burton art gallery and museum
gallery highlights




Kingsley Road, Bideford, Devon EX39 2QQ

Telephone: 01237 471455
Email: info@theburton.org

Admission is Free
Open Daily 10am - 4pm
Sundays 11am - 4pm

Anne Farag

In her Devon workshop Anne makes silver and gold jewellery. The inspiration that goes into generating Anne’s work springs from a rich variety of sources, one of which is her mixed background, something that probably plays an unconscious role in her creativity. Anne comes from an exotic background, her father being Egyptian and her mother Swedish. Many collectors insist that something of these influences show through in her work.

She trained at Birmingham School of Jewellery and Silversmithing, gaining a City and Guilds in advanced diamond mounting. This course was highly technical, and although she knew she would probably never work with diamonds exclusively, she now uses the techniques in a highly creative way. After finishing college, she worked part time in the jewellery trade to help finance her career as a designer/marker. During this period she exhibited in numerous galleries throughout the British Isles.

Anne moved to the southwest in 1975 where she opened a jewellery craft shop in Totnes It became well know for its unusual handmade jewellery, but she found it took up to much of her time in general administration and that she was gradually moving further away from what she enjoyed doing most, which was actually making jewellery. She closed the shop in 1986.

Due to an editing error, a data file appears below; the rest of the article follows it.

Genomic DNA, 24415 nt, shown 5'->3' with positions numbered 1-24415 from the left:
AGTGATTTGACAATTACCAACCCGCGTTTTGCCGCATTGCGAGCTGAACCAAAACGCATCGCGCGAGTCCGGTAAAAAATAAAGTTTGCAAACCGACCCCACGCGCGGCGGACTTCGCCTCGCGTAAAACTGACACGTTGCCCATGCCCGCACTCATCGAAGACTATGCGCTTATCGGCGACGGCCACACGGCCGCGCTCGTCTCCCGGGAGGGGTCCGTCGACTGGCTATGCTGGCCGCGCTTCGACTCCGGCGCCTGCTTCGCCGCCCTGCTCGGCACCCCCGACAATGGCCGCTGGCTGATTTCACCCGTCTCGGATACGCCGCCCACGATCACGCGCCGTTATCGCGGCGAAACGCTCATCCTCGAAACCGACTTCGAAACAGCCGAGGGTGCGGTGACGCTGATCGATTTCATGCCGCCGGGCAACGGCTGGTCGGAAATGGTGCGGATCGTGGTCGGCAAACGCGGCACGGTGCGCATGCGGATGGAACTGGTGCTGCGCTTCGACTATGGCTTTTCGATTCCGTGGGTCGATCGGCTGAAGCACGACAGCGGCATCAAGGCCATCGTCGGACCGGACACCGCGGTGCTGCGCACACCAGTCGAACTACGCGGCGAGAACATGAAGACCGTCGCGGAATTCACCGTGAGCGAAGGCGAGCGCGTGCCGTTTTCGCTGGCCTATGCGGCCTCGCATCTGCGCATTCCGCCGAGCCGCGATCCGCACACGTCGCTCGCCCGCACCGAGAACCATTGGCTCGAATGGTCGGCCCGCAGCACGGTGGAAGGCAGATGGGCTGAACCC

Much of the inspiration that generates her current work comes from a rich variety of sources. She is particularly interested in cultures, which tend to use a lot of patterns and decoration, literal or abstract, ancient or modern. As a result of this mix, she endeavours to introduce all these influences into her current work, which includes myriads of repeating patterns etched into silver. The intricate detail on her jewellery, echoes those hypnotic, repeating patterns one sees on Egyptian and Greek animal and flower designs. She also likes to combine the beautiful symmetry and asceticism of Art nouveau and Art Deco with some abstract elements, then develops and enhances these by adding semi-precious stones, by doing so, she aims to make contemporary jewellery that is both creative, functional and uniquely wearable.

She is a member of the “Design Gap” and exhibits widely throughout the U.K.

lottery funded